(Image from Barnes & Noble)
Cammie O'Reilly knows what it's like to have a caretaker, but not a mother. Hers died 12 years ago when Cammie was just a baby. For as long as she can remember, it's been her and her father, who works as a warden at the local prison. Since the O'Reillys live in an apartment above the entrance to the facility, she's always had one of the female inmates—a prison trustee—as a housekeeper and Cammie-keeper. Which is all well and good, but this is a pivotal time for Cammie; she wants a mother of her own to help her through it.
There are plenty of women in the Hancock County Prison from whom to choose. Maybe they're not the most ideal candidates in the world, but Cammie's not all that picky. Boo Boo, a flamboyant shoplifter, would be a fun mother. Eloda, the current Cammie-minder isn't exactly the warm and fuzzy type, but she would do. Cammie just has to do a little scheming to make all her mother-shaped dreams come true.
Of course, procuring a mother isn't that easy. Neither is growing up, as Cammie is finding out the hard way. Between her determined mom-scheming, her friends acting strangely, the discovery of an unlikely new pal, and the arrival of an intriguing inmate, her emotions are running high. It will be a summer full of startling revelations—truths that will change everything for one "Cannonball" Cammie O'Reilly.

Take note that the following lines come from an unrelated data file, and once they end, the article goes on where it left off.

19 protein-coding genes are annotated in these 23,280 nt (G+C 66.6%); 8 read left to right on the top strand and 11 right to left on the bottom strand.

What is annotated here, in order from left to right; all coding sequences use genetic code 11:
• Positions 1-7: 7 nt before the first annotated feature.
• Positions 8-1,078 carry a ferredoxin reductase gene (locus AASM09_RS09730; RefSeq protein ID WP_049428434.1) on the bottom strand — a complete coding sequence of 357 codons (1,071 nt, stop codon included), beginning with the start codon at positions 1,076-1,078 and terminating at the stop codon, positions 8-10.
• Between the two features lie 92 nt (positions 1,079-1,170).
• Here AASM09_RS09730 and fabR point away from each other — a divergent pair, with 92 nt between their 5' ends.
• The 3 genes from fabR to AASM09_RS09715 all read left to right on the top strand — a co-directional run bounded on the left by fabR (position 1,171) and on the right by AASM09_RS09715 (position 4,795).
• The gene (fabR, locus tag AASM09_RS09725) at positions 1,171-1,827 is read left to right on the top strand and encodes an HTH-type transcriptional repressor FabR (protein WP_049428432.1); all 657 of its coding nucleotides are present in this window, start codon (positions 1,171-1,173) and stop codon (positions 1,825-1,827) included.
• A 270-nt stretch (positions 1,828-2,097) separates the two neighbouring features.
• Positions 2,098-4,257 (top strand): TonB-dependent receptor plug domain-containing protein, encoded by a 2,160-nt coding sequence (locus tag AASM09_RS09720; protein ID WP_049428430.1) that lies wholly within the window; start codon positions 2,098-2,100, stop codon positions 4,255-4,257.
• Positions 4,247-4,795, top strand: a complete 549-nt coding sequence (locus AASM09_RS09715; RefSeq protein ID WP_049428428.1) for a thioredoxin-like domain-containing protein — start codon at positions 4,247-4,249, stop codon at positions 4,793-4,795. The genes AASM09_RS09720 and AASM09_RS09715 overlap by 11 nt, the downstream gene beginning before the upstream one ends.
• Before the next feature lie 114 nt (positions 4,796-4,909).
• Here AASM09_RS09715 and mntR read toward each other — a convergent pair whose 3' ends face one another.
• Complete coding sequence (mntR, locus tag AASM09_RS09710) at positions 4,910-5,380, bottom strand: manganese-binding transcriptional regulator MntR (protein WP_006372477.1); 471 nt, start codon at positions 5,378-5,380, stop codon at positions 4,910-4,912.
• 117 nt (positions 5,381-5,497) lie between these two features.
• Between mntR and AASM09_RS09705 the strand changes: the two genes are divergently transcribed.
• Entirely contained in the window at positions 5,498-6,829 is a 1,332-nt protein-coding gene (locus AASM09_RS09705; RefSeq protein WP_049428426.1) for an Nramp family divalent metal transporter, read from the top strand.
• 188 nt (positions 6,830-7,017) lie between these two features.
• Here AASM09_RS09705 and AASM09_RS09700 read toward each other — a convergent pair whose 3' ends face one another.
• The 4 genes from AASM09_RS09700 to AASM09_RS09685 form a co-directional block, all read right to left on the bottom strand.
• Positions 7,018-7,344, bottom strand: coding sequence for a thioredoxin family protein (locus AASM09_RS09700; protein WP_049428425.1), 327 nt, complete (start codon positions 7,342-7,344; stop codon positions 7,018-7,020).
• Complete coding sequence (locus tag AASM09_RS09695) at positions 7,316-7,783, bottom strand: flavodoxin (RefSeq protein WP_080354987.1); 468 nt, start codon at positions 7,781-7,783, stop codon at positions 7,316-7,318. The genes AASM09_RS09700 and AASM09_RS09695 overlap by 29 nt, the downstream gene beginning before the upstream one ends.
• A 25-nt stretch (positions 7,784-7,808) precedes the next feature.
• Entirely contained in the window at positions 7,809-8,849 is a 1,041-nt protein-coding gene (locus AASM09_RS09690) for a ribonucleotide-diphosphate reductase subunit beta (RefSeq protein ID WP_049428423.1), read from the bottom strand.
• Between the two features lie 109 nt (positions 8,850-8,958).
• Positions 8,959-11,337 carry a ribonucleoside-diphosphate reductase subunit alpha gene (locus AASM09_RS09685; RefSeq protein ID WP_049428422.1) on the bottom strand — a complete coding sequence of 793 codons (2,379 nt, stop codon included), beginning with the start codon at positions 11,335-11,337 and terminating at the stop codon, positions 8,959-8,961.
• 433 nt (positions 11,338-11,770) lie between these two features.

I've never read anything by Jerry Spinelli, so when a copy of his newest—The Warden's Daughter—arrived at my kids' school library, I jumped at the chance to read it. The jail setting caught my attention, as did Cammie's endearing plight. While I didn't end up loving the novel, I did find it a thoughtful and poignant book that tells a sad but intriguing story. Overall, I did like the tale, which reminded me a lot of the old Rolling Stones adage "You can't always get what you ... you get what you need."
(Readalikes: Reminds me of the Al Capone series [Al Capone Does My Shirts; Al Capone Shines My Shoes; and Al Capone Does My Homework] by Gennifer Choldenko)
If this were a movie, it would be rated:
for brief, mild language (no F-bombs)
To the FTC, with love: I borrowed a copy of The Warden's Daughter from my kids' elementary school library.